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IRA T. v. Commissioner of Social Security

United States District Court, D. Maryland

February 27, 2019



          Stephanie A. Gallagher United States Magistrate Judge.

         Plaintiff, Ira T., has filed a petition for attorney's fees pursuant to the Equal Access to Justice Act (“EAJA”), 28 U.S.C. § 2412, in the amount of $11, 721.47, plus $483.83 in costs. ECF 22. Because Plaintiff did not consent to a magistrate judge for all proceedings, his request for attorney's fees and costs has been referred to me, pursuant to Standing Order 2014-01, for review and to make recommendations under 28 U.S.C. § 636(b)(1)(B) and Local Rule 301.5(b)(ix). The Social Security Administration (“SSA”) has opposed Plaintiff's petition, asserting, in part, that it was filed untimely. ECF 25. Plaintiff has not responded to the SSA's timeliness argument, and his time for filing a response has now elapsed. For the reasons set forth below, I recommend that Plaintiff's Petition be DENIED.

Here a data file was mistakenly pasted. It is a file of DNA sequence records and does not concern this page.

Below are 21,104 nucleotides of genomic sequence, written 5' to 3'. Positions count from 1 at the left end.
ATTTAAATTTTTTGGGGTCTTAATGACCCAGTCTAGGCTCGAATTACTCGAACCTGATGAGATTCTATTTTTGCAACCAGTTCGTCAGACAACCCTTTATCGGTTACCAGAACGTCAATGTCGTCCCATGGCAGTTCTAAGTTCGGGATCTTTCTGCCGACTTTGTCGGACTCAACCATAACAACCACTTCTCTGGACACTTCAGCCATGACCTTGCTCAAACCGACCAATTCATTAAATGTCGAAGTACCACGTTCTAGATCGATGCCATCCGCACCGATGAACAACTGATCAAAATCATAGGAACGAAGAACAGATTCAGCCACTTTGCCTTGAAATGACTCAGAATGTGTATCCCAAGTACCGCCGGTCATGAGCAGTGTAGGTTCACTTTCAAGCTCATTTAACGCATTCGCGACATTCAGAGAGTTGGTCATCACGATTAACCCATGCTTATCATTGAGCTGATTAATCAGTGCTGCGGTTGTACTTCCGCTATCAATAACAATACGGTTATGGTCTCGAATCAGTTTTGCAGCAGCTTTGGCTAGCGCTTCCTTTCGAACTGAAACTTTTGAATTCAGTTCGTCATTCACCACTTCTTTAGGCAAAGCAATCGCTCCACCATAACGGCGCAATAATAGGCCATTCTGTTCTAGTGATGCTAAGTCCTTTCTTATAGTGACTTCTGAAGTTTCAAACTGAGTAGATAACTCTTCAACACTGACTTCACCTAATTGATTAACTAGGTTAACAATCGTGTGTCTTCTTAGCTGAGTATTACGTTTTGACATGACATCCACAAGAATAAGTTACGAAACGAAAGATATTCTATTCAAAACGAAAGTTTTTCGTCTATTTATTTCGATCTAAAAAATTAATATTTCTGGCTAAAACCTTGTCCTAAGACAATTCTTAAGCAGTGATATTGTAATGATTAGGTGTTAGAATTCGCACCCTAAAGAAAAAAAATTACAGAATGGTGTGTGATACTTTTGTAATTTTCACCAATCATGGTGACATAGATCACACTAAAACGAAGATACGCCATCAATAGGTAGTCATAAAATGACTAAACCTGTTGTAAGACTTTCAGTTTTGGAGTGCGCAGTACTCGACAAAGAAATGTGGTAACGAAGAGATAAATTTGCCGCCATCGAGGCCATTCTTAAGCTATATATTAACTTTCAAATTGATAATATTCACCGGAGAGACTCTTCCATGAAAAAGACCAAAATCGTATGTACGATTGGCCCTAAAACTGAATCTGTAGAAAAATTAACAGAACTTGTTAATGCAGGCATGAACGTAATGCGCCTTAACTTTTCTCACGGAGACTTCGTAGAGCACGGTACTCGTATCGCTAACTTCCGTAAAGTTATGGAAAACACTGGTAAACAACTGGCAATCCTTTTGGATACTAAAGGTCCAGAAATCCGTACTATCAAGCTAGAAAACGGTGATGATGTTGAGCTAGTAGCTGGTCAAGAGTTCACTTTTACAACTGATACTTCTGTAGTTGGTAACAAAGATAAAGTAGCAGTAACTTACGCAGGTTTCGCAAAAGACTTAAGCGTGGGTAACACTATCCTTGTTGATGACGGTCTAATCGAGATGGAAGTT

I. BACKGROUND

         After an administrative denial of his application for Supplemental Security Income, on July 10, 2017, Plaintiff petitioned this Court to review the SSA's decision. ECF 1. After Plaintiff filed a motion for summary judgment, ECF 13, the SSA submitted a consent motion to remand his claims to the agency under sentence four of 42 U.S.C. § 405(g), ECF 20. This Court granted the consent remand on March 28, 2018, via a paperless order. ECF 21.